"But those of us who do primary care know that model can't work. The patient has to be engaged," said Dr. Sands, director of medical informatics for Cisco's Internet Business Solutions Group. He also is an internist at Beth Israel Deaconess Medical Center in Boston.

The idea of physicians partnering with patients to improve health outcomes is not new.

In fact, internist Ralph Snyderman, MD, chancellor emeritus for Health Affairs at Duke University, said the relationship between physician and patient historically has been a close one. But as medicine has become more technical and specialized during the past 30 years, patients began seeing different specialists for various conditions rather than relying on a single physician for care. The result has been a growing distance between patients and their doctors, he said.

The Institute of Medicine issued a report in 2001 that detailed ways to enhance the nation's health care system. Among the goals were making health care more patient-centered by implementing shared decision-making and giving patients "unfettered access to their medical records and clinical knowledge."

"In a sense [we have to] go back to the way medicine used to be practiced without giving up all of the progress we made," said Dr. Snyderman, a professor of medicine at Duke University School of Medicine. "It's one of the most obvious things in the world."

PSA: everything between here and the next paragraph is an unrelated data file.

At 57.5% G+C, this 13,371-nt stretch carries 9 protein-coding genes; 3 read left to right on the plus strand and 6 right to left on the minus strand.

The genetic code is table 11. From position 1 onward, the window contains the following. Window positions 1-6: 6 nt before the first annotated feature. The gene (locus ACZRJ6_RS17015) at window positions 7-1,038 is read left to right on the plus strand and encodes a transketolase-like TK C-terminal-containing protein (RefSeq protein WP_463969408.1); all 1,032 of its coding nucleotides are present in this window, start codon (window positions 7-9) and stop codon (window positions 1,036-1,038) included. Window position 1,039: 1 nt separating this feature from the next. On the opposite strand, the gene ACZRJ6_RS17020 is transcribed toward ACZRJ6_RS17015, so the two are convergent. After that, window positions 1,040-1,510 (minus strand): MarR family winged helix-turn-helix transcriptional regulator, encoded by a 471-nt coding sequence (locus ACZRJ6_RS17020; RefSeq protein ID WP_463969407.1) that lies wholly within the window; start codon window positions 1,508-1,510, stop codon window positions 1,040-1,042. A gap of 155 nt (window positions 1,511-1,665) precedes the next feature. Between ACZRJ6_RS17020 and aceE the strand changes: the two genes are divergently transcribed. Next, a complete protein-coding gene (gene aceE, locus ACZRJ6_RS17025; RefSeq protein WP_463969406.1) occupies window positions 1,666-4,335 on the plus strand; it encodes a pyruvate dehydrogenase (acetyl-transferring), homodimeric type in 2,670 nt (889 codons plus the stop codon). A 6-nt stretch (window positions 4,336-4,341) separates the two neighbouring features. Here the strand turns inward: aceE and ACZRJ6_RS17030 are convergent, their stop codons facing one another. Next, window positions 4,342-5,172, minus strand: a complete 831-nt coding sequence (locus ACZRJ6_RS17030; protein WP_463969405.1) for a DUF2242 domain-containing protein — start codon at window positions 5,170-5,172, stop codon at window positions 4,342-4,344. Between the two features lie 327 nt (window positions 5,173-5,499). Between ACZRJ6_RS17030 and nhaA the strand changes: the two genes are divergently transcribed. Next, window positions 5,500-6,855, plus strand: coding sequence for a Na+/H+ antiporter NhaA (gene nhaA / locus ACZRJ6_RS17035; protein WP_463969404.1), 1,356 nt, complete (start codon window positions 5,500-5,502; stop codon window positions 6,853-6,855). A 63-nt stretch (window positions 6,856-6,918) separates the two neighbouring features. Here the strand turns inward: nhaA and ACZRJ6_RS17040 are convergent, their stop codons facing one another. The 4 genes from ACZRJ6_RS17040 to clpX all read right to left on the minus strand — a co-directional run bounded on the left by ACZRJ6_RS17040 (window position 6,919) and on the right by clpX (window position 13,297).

Reducing health risks

One technique to engage patients is motivational interviewing, in which physicians speak with patients constructively about reducing their health risks. The intent is to motivate patients to take responsibility for their health and create solutions to their medical issues. Patients then work with physicians to achieve certain goals.

People are more likely to change behavior if they verbalize their problem. A 2009 Journal of Clinical Psychology study found that using motivational interviewing is 10% to 20% more effective than no treatment. The technique is at least as effective, and potentially more effective, than other treatments such as cognitive-behavioral therapy and 12-step programs.

Frank Domino, MD, a family physician in Shrewsbury, Mass., recently began implementing the technique during office visits after years of telling patients to quit smoking or lose weight with little result.

Dr. Domino, a presenter at the AAFP meeting, said using the technique makes him less frustrated. "I feel more content saying [to patients], 'How do you want to address' " this health issue, he said.

Many patients are healthier. He estimates that motivational interviewing leads 30% to 35% of them to modify their behavior.

"That's much better than what I used to see. You could threaten, beg, plead, and maybe 5% to 10% of people would change," said Dr. Domino, a professor of family medicine and community health at the University of Massachusetts Medical School.